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Hello MT-Folk,

First of all I would like to compliment Mark and Mike for this very valuable website, podcasts and articles. This is the first time I can self develop with rapid and visible results.

My company is a young (5 years) and rapid growing company. My department has less than one year and has grown fast (from 5 persons to 14 in the last 4 months). The majority of the employees at all levels of my company wonder what my department does because we are so many from their point of view. They cannot imagine with what we are busy all day. My team and I do communicate about what we do during lunch, on the floor and on wiki (almost nobody uses it) and this is not enough, many persons keep on asking what do we do in our department. Other departments have the same issue within my company but don't do anything about it because they say they have no time.

I have the idea as director of business development of inviting all the employees via email (there are 250 employees in total I don't think they will all come along, I expect 40) to a department event in conference room and inform in an easy and friendly way what we do and our role within the company.
Does this idea make sense?

My boss is the CSO (chief sales officer) of the company who reports directly to our CEO. He does not communicate much on what my department does but support my idea of organizing an information event.

Do you have any tip on internal communication regarding fast growing department in a fast growing company?

I suppose many fast growing companies have to face the same issue and that many employees wonder "what do all these new employees do?"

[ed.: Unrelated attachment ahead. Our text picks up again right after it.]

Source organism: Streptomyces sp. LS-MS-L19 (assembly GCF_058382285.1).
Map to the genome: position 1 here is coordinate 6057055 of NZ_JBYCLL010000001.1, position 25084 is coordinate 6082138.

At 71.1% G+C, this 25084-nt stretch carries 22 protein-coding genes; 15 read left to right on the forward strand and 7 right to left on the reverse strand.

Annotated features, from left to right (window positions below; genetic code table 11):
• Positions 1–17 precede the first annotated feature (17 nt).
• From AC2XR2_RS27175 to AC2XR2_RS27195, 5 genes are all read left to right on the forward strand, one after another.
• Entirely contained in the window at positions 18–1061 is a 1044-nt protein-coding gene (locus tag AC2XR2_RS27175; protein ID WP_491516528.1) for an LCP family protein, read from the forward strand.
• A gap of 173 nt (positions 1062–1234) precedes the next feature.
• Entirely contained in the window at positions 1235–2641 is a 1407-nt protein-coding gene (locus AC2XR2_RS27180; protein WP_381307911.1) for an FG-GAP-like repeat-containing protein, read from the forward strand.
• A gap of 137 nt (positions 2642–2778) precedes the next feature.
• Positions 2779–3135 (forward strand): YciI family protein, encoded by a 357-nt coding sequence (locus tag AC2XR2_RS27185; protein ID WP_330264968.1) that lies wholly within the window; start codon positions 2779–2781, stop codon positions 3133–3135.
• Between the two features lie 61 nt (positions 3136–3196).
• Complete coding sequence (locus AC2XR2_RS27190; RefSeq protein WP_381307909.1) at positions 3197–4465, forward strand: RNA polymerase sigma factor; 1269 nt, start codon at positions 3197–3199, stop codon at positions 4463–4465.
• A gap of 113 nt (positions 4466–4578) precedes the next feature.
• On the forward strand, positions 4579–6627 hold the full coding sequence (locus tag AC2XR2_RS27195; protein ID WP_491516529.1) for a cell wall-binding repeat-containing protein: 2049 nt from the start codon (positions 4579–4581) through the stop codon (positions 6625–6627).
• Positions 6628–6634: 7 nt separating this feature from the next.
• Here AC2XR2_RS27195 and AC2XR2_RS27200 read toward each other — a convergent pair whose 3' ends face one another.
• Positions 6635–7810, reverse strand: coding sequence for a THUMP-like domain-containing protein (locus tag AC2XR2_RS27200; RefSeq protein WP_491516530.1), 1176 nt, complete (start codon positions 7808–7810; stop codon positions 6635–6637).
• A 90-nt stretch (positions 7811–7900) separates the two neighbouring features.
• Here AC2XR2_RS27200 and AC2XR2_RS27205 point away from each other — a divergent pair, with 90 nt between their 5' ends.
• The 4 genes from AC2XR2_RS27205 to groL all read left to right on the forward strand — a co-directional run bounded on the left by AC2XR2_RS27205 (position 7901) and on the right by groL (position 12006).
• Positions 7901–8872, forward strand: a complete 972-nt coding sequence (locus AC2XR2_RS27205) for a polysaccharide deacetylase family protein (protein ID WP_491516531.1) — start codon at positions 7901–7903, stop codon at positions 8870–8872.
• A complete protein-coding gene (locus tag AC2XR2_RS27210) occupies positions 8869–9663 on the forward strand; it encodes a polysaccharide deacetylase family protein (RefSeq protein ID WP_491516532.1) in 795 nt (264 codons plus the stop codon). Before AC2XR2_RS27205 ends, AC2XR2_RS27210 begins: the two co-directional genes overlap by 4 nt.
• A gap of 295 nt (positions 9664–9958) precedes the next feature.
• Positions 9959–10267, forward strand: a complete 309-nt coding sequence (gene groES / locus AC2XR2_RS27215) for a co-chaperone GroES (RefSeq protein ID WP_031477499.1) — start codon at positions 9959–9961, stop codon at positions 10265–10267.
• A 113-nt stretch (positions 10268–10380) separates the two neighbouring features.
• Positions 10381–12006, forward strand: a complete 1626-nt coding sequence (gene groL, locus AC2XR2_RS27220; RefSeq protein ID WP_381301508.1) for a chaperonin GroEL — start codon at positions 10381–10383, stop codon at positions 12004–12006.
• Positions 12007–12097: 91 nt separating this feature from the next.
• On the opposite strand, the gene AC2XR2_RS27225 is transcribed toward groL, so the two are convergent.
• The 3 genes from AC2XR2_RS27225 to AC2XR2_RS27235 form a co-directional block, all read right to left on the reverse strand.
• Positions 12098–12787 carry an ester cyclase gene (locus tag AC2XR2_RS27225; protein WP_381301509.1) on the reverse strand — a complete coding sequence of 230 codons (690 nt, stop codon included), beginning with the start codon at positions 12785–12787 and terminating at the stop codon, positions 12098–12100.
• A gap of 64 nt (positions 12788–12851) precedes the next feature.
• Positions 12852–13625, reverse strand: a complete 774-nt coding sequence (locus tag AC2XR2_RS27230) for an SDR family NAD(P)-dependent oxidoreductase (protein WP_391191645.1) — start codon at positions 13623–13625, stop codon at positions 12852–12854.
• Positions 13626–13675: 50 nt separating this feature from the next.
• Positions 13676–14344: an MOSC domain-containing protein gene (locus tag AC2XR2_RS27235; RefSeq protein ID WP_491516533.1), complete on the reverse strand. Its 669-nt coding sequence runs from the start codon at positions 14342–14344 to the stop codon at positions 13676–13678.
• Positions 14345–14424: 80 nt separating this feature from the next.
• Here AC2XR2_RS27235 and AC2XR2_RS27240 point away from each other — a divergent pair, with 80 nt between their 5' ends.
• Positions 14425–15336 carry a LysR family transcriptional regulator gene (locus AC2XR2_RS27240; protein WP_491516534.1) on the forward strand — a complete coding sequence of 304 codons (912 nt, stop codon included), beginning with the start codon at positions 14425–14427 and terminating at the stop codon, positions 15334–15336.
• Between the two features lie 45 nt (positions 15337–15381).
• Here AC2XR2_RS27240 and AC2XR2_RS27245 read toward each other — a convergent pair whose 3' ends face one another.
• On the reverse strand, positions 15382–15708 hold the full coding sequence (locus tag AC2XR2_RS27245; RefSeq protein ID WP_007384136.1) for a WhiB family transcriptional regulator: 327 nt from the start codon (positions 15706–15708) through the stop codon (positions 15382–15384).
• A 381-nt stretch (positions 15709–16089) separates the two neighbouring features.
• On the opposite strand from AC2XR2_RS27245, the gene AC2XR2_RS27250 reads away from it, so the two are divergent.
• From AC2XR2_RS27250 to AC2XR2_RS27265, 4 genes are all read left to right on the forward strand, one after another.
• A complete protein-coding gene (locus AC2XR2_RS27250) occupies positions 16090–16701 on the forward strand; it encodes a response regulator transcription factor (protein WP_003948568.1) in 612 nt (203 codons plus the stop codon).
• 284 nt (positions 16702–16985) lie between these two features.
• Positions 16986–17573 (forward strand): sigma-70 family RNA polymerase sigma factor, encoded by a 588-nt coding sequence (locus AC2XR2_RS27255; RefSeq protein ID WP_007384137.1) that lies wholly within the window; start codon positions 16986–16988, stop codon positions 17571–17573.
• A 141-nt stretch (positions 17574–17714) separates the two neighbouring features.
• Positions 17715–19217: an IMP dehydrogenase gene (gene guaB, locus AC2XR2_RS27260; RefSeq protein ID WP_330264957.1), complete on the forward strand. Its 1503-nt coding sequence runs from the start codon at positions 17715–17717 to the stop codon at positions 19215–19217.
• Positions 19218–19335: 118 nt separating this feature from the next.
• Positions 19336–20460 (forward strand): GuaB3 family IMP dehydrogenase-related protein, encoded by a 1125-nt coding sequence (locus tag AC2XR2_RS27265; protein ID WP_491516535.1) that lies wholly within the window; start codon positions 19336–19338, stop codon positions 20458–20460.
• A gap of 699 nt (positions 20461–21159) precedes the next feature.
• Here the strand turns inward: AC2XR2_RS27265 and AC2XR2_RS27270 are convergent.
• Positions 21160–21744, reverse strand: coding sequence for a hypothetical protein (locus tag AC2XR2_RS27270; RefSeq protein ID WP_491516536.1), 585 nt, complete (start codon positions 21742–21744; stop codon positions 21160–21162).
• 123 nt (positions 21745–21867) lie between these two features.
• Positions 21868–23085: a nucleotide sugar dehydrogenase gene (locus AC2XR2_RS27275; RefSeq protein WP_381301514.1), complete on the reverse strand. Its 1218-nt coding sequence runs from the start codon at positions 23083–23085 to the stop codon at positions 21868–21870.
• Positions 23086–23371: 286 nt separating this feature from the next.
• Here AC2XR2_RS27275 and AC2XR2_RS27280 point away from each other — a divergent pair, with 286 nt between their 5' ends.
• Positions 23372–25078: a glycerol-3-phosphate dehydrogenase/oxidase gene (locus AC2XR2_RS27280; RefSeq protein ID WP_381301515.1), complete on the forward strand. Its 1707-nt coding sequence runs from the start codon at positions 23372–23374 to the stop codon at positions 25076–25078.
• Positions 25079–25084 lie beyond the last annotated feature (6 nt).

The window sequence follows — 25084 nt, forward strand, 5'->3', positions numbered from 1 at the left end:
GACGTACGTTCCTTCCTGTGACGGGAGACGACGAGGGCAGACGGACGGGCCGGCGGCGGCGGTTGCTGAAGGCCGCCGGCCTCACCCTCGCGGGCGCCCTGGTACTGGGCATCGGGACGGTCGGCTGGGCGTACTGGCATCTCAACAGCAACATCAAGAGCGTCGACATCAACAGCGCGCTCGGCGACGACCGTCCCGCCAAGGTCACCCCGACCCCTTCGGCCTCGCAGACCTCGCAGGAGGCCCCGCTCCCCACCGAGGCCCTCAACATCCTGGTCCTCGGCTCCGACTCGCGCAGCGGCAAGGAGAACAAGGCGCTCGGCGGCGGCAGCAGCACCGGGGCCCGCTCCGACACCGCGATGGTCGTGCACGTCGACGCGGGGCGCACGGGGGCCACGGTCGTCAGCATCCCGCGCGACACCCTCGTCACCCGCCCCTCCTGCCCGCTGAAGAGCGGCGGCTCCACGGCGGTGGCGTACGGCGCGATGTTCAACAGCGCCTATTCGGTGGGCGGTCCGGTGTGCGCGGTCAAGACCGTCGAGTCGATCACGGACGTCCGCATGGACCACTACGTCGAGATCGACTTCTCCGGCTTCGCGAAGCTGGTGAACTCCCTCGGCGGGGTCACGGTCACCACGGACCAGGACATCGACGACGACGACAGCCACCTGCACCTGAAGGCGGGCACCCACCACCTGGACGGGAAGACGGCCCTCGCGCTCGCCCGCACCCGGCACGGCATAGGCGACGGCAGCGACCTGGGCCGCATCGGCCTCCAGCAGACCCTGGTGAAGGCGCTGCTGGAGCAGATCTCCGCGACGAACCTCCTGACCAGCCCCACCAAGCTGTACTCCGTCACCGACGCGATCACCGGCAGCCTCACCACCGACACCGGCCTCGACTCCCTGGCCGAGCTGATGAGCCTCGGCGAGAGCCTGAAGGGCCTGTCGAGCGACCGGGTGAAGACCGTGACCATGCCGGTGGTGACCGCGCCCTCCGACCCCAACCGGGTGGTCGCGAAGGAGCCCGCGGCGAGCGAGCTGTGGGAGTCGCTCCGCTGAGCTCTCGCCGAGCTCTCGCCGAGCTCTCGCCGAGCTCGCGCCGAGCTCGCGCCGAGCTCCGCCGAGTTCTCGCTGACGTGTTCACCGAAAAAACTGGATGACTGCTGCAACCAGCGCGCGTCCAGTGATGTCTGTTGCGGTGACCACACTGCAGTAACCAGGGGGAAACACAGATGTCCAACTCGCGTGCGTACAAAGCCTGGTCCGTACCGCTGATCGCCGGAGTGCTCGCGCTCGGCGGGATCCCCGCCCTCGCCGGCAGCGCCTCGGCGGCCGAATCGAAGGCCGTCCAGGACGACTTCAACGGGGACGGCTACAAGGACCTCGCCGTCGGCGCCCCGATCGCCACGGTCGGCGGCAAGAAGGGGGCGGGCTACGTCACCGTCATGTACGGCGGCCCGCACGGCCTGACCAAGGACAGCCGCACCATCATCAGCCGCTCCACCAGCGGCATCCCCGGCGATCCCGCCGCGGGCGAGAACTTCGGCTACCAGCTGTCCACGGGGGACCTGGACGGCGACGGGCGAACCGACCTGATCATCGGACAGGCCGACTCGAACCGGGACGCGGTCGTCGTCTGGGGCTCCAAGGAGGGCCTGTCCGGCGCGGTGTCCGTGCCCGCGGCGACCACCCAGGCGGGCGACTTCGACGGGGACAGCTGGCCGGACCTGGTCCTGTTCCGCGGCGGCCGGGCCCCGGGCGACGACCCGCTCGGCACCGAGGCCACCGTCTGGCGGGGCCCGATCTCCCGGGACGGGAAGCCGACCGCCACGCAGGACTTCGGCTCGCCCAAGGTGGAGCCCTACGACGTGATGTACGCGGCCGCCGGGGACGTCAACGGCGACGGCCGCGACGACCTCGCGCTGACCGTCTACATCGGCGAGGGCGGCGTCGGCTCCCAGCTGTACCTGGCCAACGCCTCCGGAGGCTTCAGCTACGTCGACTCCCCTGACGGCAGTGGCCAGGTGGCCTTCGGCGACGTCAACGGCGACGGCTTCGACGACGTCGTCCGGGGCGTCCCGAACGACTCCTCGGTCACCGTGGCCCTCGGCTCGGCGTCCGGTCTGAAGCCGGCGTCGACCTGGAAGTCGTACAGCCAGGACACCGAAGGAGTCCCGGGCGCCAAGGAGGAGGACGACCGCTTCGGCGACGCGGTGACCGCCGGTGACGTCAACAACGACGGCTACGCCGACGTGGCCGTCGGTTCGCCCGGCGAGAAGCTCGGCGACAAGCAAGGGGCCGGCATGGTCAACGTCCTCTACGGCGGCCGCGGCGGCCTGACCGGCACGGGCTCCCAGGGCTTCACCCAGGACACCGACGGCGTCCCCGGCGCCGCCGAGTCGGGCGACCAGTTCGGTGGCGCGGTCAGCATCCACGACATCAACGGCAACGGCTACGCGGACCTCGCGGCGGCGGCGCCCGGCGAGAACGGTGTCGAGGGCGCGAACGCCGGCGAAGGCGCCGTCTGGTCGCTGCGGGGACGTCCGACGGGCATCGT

I would appreciate very much if you could provide me with an answer on this issue. Thank you in advance.

Amy

Mark's picture

Amy-

Road show. Go to the other departments, one at a time, and brief them on your mission and how you support them or interact with them. Give examples of work you and your department have done, and how it contributes - CONNECT THE DOTS - to the overall mission of the company. If there is revenue, be particularly clear about that.

The purpose of these meetings is NOT primarily to brief, but to create relationships, with the briefing as a secondary and important rationale for the meeting.

Don't expect them to come to you. Don't do it in the cafeteria if you can avoid it. Go to them. Don't expect managers to inform their folks - send out individual emails (Get an okay from the boss first). If you get stonewalled, reach out quietly to a few people in the department and do a small version and ask them to help carry the water.

Then, stay in touch with those whom you meet.

That's the way to do it. They may not get it, but they will dislike and distrust you a lot less once you do this.

Mark

RayShan's picture

Agreed, that's one of the reasons why investment bankers do road shows before every IPO. It's extremely hard to create enthusiasm with phone calls or emails, however you may consider following up with an email confirming the when/where/who.

I do have one question though. I have a fairly good idea of what a "business development" department would do, however large companies with such departments usually employ a small business-analyst-to-employee ratio and operate on a "lean and mean" basis. I am not insinuating that your staff isn't justifying the costs, however if people are questioning the purpose of your department, maybe it's a good idea to think from their POV and re-evaluate the growth of your department?

Mark's picture

Ray-

Nice point. There may be a hidden message there... worth keeping one's antenna up.

Mark